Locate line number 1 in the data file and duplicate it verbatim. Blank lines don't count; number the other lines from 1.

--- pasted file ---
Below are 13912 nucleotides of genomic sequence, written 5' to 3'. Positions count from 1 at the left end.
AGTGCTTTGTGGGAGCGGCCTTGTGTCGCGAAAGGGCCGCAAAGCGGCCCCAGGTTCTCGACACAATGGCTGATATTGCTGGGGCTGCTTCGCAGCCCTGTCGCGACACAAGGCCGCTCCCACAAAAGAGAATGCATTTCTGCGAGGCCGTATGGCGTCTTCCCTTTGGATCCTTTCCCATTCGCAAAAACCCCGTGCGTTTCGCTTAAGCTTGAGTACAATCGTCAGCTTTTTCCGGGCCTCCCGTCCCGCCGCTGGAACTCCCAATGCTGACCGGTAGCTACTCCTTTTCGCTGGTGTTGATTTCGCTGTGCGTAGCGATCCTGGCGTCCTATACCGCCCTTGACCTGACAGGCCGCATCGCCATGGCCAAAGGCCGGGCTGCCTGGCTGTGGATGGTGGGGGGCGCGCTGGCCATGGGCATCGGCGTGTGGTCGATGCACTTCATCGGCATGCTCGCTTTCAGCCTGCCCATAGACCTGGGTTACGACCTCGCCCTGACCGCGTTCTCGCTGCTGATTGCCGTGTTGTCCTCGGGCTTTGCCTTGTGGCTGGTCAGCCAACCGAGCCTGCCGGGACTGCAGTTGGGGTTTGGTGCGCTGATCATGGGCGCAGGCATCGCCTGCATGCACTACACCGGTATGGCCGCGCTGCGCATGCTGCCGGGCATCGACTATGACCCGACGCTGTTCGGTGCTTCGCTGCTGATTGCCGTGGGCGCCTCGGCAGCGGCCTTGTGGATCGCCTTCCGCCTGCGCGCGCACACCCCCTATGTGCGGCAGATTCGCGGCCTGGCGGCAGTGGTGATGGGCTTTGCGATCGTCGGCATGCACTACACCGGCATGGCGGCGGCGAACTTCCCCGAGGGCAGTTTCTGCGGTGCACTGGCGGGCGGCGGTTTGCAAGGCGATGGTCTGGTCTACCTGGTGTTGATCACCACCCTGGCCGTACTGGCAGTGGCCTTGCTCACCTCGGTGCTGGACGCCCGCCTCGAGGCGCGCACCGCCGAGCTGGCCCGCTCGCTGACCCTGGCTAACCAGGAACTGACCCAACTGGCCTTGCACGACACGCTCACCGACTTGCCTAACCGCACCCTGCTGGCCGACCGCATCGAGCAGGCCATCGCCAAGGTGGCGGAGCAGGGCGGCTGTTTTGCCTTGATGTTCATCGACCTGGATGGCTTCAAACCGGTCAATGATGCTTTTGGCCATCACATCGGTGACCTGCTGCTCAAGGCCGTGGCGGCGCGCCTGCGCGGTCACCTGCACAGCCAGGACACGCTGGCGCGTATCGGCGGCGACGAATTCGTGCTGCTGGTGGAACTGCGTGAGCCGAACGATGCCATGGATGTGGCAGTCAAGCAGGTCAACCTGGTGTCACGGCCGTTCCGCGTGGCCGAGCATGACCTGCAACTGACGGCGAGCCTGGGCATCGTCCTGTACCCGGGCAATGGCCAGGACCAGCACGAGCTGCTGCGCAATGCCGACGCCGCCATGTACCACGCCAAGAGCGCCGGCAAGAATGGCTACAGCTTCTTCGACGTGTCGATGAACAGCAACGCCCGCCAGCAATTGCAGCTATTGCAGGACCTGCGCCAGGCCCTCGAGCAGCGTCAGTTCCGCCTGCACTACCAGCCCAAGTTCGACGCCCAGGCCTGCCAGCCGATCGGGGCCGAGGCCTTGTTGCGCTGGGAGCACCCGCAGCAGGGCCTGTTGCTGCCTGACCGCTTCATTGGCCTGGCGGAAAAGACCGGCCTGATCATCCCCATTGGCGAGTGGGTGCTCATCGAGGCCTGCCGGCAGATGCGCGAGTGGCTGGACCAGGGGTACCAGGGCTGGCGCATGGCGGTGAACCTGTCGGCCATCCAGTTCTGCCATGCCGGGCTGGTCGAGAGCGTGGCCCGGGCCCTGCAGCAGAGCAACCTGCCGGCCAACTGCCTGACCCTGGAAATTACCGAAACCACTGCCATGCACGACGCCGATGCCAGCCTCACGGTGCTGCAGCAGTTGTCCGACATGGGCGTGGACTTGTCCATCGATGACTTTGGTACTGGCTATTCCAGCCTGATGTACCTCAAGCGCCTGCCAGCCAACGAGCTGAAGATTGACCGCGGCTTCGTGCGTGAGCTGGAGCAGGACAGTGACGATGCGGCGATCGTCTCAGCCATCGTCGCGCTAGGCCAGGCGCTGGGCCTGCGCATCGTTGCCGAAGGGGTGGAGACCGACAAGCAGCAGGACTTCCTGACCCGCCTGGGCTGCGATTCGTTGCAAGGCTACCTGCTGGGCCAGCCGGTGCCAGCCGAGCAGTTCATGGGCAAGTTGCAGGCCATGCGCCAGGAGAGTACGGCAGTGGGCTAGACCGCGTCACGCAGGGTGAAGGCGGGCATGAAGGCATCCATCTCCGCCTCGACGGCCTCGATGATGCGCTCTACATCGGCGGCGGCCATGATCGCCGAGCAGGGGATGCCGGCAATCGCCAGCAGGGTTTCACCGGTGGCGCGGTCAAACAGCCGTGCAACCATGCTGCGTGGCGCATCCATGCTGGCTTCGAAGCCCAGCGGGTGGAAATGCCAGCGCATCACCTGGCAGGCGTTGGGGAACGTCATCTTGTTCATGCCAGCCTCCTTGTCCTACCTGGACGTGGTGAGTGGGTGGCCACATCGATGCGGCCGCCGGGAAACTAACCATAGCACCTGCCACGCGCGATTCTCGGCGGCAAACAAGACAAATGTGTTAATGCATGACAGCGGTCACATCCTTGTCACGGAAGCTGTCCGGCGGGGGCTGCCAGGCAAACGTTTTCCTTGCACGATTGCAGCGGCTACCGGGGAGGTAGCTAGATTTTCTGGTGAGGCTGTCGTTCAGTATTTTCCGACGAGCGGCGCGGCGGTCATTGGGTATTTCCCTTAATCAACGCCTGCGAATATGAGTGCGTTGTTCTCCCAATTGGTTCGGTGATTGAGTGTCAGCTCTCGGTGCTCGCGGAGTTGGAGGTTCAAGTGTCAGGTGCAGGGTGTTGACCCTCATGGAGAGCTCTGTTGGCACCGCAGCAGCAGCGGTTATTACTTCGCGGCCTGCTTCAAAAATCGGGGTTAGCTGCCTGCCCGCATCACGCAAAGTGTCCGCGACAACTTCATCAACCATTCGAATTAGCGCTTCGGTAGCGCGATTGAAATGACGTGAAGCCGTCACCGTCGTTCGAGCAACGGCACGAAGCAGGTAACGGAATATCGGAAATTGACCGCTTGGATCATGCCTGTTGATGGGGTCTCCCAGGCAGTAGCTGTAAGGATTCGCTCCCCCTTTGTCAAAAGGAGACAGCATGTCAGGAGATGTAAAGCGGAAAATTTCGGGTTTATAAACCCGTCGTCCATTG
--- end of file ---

Below are 13912 nucleotides of genomic sequence, written 5' to 3'. Positions count from 1 at the left end.